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Mummy DNA intact after 2,400 years.

In a remarkable application of recombinant DNA techniques, a Swedish scientist has reproduced in bacteria segments of DNA isolated from an Egyptian mummy. An analysis of one of these segments -- 3,400 base pairs long -- shows it suffered little damage over the two millennia of preservation. This work and the recent cloning of DNA fron a quagga, an extinct horselike animal (SN: 6/9/84, p. 356), "raise the hope that recombinant DNA techniques may be applied systematically to archaeological samples," says Svante Paabo of the University of Uppsala.

No genes have been identified in the DNA fragment, but it contains regions, known as Alu repeated sequences, which are characteristic of human DNA, Paabo reports in the April 18 NATURE. "The DNA fragments seem to contain little or no modifications introduced postmortem," he notes.

DNA was detectable in three of 23 mummies examined, but only in one case, the mummy of an infant, did Paabo succeed in inserting the DNA pieces into carrier rings (plasmids) and reproducing them in bacteria. The DNA was taken from the skin and some underlying tissue of the mummy infant's left leg.

The yield of DNA from the mummy infant proved to be high--about 5 percent of the yield generally obtained from fresh human tissue. "These results," Paabo says, "establish the feasibility of faithfully cloning substantial pieces of genomic [chromosomal] DNA from bilogical remains of great antiquity."

Paabo suggests that researchers should now begin to study both the evolution of ancient populations in the Nike Valley. The examination need not be limited to Egyptian history -- preserved human remains have been found on several continents, including South America and Europe.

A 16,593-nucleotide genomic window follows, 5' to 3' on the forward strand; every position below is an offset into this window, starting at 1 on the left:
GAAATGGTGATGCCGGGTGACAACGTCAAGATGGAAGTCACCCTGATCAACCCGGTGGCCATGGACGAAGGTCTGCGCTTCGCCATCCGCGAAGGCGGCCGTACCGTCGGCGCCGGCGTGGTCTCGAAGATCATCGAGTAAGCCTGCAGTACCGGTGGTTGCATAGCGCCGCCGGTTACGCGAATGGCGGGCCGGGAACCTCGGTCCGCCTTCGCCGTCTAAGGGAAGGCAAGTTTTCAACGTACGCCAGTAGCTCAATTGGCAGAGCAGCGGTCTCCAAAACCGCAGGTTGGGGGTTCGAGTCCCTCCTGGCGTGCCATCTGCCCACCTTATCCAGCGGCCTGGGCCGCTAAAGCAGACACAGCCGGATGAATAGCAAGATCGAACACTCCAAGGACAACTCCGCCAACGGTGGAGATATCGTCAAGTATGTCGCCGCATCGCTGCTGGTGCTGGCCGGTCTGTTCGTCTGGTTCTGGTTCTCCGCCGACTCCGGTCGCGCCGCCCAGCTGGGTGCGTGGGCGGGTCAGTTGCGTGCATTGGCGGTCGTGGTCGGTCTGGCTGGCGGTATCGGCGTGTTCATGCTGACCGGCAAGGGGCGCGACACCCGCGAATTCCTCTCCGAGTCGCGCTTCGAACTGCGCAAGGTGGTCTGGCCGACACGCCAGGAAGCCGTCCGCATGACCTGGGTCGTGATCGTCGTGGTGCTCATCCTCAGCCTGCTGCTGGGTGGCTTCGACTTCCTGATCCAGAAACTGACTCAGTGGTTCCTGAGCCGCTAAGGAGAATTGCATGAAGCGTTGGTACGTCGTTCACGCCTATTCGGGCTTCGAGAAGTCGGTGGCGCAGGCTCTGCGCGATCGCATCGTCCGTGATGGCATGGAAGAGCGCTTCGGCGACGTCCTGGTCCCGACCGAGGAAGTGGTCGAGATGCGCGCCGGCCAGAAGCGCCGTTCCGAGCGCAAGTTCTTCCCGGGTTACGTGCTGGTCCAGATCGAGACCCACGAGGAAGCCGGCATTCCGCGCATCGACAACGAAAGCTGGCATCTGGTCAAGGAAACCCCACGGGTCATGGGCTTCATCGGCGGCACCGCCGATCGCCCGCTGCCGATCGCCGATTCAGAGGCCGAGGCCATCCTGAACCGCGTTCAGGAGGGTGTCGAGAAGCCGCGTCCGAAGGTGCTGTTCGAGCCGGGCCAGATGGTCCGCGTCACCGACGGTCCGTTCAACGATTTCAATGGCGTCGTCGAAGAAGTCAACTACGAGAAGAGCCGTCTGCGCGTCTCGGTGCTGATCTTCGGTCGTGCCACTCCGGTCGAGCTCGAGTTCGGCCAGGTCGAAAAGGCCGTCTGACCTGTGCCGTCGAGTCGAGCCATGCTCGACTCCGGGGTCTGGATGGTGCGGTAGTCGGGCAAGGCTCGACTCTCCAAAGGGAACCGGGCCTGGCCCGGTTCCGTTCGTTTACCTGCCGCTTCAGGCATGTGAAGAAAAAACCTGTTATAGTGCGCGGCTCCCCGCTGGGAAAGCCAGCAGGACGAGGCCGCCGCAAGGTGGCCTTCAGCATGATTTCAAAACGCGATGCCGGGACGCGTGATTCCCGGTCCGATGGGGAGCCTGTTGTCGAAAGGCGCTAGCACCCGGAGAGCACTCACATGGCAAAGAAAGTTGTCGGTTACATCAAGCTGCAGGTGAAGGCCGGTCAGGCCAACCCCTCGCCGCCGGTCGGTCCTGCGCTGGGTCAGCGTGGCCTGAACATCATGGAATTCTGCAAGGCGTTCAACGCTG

But there is a fascination with ancient Egypt. DNA analysis might elaborate on relationships between pharaonic dynasties, Paabo says, as well as between members of pharaonic families. Geneticist J.S. Jones of University College in London adds, in the same issue of NATURE, that ancient records suggest the Egyptian royal family practiced incest in order to preserve the bloodline of a deity. "There is something intriguing," says Jones, "about the possibility of learning the genotype of a god.

"The interaction of DNA technology and archaeology may open a new phase in our understanding of human history," Jones says. But he stresses that it is a research approach, not a mummy, that is coming to life: "We cannot of course reconstitute a functional gene (let alone a living individual) from this short repeated sequence."
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Author:Miller, Julie Ann
Publication:Science News
Date:Apr 27, 1985
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